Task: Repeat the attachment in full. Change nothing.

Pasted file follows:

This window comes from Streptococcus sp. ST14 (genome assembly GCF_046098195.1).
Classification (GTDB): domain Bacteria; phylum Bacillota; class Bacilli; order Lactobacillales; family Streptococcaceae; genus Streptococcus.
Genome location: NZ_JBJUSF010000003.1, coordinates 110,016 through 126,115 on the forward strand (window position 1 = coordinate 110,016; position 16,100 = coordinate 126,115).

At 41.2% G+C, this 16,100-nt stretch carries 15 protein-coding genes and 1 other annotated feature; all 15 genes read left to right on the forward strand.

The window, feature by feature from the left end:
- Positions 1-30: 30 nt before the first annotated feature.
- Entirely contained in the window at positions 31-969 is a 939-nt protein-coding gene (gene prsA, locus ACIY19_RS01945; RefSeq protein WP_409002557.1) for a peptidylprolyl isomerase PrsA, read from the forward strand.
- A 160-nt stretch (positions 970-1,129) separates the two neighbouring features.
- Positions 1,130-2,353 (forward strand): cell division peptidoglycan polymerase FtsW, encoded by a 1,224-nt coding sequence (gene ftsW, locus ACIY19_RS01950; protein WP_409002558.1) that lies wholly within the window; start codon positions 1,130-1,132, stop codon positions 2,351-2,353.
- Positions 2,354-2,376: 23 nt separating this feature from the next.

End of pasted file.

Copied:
This window comes from Streptococcus sp. ST14 (genome assembly GCF_046098195.1).
Classification (GTDB): domain Bacteria; phylum Bacillota; class Bacilli; order Lactobacillales; family Streptococcaceae; genus Streptococcus.
Genome location: NZ_JBJUSF010000003.1, coordinates 110,016 through 126,115 on the forward strand (window position 1 = coordinate 110,016; position 16,100 = coordinate 126,115).

At 41.2% G+C, this 16,100-nt stretch carries 15 protein-coding genes and 1 other annotated feature; all 15 genes read left to right on the forward strand.

The window, feature by feature from the left end:
- Positions 1-30: 30 nt before the first annotated feature.
- Entirely contained in the window at positions 31-969 is a 939-nt protein-coding gene (gene prsA, locus ACIY19_RS01945; RefSeq protein WP_409002557.1) for a peptidylprolyl isomerase PrsA, read from the forward strand.
- A 160-nt stretch (positions 970-1,129) separates the two neighbouring features.
- Positions 1,130-2,353 (forward strand): cell division peptidoglycan polymerase FtsW, encoded by a 1,224-nt coding sequence (gene ftsW, locus ACIY19_RS01950; protein WP_409002558.1) that lies wholly within the window; start codon positions 1,130-1,132, stop codon positions 2,351-2,353.
- Positions 2,354-2,376: 23 nt separating this feature from the next.